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The impact of residential density on vehicle usage and energy consumption

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  • Brownstone, David
  • Golob, Thomas F.
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    Abstract

    We specify and estimate a joint model of residential density, vehicle use, and fuel consumption that accounts for both self selection effects and missing data that are related to the endogenous variables. Our model is estimated on the California subsample of the 2001 U.S. National Household Travel Survey (NHTS). Comparing two California households that are similar in all respects except residential density, a lower density of 1000 housing units per square mile (roughly 40% of the weighted sample average) implies an increase of 1200 miles driven per year (4.8%) and 65 more gallons of fuel used per household (5.5%). This total effect of residential density on fuel usage is decomposed into two paths of influence. Increased mileage leads to a difference of 45 gallons, but there is an additional direct effect of density through lower fleet fuel economy of 20 gallons per year, a result of vehicle type choice.

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    File URL: http://www.sciencedirect.com/science/article/B6WMG-4TMBVNH-1/2/fbae4b63f8e101e67586930d44416d01
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    Bibliographic Info

    Article provided by Elsevier in its journal Journal of Urban Economics.

    Volume (Year): 65 (2009)
    Issue (Month): 1 (January)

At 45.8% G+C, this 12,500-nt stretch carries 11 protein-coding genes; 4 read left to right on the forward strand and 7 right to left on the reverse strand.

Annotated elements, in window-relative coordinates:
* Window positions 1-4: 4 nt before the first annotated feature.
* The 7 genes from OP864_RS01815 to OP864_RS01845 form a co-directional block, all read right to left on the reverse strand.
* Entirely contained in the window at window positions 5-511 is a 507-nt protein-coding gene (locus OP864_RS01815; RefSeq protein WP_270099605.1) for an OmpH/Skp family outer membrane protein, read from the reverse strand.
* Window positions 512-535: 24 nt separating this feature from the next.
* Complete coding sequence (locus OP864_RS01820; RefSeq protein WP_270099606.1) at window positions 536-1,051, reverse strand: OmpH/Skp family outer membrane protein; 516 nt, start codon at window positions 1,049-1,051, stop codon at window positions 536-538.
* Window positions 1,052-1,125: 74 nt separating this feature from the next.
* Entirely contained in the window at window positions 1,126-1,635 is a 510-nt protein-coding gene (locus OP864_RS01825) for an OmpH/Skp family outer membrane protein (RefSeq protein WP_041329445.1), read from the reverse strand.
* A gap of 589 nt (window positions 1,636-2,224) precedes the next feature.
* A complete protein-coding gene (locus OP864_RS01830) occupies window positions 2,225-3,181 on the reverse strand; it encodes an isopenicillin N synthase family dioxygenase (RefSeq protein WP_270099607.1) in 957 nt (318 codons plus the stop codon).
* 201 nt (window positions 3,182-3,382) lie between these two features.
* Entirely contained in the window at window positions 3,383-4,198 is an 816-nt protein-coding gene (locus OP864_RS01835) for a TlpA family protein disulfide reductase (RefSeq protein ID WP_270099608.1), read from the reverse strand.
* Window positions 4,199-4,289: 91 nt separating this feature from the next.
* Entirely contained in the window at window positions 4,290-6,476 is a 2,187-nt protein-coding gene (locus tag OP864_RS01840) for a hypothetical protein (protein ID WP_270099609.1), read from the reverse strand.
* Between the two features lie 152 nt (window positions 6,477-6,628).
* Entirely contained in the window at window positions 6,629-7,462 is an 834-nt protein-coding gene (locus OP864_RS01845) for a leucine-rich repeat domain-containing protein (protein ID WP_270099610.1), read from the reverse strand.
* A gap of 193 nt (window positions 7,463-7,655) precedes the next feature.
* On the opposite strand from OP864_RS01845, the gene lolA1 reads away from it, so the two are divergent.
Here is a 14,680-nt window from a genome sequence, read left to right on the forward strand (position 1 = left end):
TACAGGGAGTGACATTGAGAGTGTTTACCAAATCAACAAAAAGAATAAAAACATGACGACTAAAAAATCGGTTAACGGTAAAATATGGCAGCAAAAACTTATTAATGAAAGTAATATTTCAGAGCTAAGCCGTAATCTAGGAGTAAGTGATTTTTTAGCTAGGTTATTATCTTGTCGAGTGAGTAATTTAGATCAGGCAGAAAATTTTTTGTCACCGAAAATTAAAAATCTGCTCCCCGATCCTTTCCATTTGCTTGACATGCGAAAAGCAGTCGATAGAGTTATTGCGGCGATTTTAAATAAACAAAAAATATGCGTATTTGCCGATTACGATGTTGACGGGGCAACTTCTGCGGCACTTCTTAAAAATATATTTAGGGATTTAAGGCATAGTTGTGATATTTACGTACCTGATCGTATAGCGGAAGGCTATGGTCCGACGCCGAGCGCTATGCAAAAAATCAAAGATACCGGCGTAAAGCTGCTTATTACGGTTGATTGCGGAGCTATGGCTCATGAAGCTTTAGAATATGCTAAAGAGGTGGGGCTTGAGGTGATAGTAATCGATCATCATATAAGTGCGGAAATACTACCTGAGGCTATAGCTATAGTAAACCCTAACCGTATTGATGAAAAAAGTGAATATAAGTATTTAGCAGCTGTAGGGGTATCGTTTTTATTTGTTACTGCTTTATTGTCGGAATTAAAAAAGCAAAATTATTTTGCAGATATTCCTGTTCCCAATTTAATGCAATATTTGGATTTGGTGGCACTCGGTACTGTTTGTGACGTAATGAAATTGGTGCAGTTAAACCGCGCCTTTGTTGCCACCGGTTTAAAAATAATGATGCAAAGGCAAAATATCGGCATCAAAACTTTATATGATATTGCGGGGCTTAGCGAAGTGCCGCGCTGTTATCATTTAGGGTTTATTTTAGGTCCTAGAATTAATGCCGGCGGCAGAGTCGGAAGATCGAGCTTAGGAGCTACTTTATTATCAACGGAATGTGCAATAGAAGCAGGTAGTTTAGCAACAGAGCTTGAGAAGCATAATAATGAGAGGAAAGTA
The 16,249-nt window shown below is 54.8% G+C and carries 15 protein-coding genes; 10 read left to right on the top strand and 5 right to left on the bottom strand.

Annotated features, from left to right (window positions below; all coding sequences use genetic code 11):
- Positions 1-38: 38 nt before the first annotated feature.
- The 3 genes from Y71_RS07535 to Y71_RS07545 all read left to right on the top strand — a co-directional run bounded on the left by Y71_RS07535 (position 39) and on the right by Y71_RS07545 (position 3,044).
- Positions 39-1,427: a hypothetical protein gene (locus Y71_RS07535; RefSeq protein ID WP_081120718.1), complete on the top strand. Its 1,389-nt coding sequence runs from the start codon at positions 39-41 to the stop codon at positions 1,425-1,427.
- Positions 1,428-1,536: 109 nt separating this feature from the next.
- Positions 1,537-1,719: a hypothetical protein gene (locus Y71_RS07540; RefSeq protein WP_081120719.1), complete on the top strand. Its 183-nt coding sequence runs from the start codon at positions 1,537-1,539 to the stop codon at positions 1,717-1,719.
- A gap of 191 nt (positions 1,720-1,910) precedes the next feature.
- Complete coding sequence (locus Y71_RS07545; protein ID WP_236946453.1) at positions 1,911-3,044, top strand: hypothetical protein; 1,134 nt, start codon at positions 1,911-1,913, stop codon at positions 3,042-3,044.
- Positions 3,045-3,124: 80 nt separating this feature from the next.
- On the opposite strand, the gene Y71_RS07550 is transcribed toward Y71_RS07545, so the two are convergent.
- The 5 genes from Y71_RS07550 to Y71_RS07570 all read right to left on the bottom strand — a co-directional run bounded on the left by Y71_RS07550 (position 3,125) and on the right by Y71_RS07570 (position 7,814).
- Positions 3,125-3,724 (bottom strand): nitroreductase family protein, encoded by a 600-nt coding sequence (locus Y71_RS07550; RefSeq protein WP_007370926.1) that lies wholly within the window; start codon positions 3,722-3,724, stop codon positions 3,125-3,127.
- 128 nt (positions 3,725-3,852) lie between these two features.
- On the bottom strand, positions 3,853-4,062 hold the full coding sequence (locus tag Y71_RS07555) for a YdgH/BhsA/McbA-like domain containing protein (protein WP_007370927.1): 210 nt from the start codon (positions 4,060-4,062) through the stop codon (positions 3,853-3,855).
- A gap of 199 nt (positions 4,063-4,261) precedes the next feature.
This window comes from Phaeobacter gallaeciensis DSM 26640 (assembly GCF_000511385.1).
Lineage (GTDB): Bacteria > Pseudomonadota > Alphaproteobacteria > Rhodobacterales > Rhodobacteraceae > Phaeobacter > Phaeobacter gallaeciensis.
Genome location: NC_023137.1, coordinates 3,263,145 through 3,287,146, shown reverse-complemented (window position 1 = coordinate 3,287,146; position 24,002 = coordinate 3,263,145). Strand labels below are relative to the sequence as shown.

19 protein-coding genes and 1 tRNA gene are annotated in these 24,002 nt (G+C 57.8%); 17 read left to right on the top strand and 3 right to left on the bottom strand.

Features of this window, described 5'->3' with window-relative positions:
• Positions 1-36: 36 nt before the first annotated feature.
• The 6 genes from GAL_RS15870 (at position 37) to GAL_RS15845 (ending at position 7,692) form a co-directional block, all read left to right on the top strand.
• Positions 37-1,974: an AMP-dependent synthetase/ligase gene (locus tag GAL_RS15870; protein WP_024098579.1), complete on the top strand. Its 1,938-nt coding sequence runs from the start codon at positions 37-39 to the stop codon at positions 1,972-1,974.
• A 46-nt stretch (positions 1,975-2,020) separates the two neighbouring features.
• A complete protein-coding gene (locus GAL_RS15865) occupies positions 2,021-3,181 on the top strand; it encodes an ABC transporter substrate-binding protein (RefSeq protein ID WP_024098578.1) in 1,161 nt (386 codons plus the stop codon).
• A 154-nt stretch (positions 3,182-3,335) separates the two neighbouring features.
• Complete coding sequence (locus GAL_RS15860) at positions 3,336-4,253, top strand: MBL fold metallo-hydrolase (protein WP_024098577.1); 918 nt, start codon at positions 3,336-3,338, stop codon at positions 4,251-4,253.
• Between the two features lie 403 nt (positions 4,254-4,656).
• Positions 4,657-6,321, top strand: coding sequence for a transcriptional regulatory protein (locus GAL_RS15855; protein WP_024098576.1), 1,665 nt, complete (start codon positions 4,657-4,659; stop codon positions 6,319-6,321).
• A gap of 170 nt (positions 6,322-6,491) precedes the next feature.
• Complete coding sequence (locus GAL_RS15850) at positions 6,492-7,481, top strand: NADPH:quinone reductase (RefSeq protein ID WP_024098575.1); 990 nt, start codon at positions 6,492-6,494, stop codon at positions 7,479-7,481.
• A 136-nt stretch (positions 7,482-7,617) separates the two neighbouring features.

Pages: 91-98

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    Handle: RePEc:eee:juecon:v:65:y:2009:i:1:p:91-98

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    Web page: http://www.elsevier.com/locate/inca/622905

    Related research

    Keywords: Residential density Vehicle use Vehicle fuel consumption Simultaneous equations Self-selection;

    References

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    1. Fang, Hao Audrey, 2008. "A discrete-continuous model of households' vehicle choice and usage, with an application to the effects of residential density," Transportation Research Part B: Methodological, Elsevier, vol. 42(9), pages 736-758, November.
    2. Kevin A. Bryan & Brian D. Minton & Pierre-Daniel G. Sarte, 2007. "The evolution of city population density in the United States," Economic Quarterly, Federal Reserve Bank of Richmond, issue Fall, pages 341-360.
    3. J. A. Hausman, 1976. "Specification Tests in Econometrics," Working papers 185, Massachusetts Institute of Technology (MIT), Department of Economics.
    4. Heckman, James, 2013. "Sample selection bias as a specification error," Applied Econometrics, Publishing House "SINERGIA PRESS", vol. 31(3), pages 129-137.
    5. Matthew E. Kahn, 2000. "The environmental impact of suburbanization," Journal of Policy Analysis and Management, John Wiley & Sons, Ltd., vol. 19(4), pages 569-586.
    6. Bhat, Chandra R. & Guo, Jessica Y., 2007. "A comprehensive analysis of built environment characteristics on household residential choice and auto ownership levels," Transportation Research Part B: Methodological, Elsevier, vol. 41(5), pages 506-526, June.
    7. Bhat, Chandra R. & Eluru, Naveen, 2009. "A copula-based approach to accommodate residential self-selection effects in travel behavior modeling," Transportation Research Part B: Methodological, Elsevier, vol. 43(7), pages 749-765, August.
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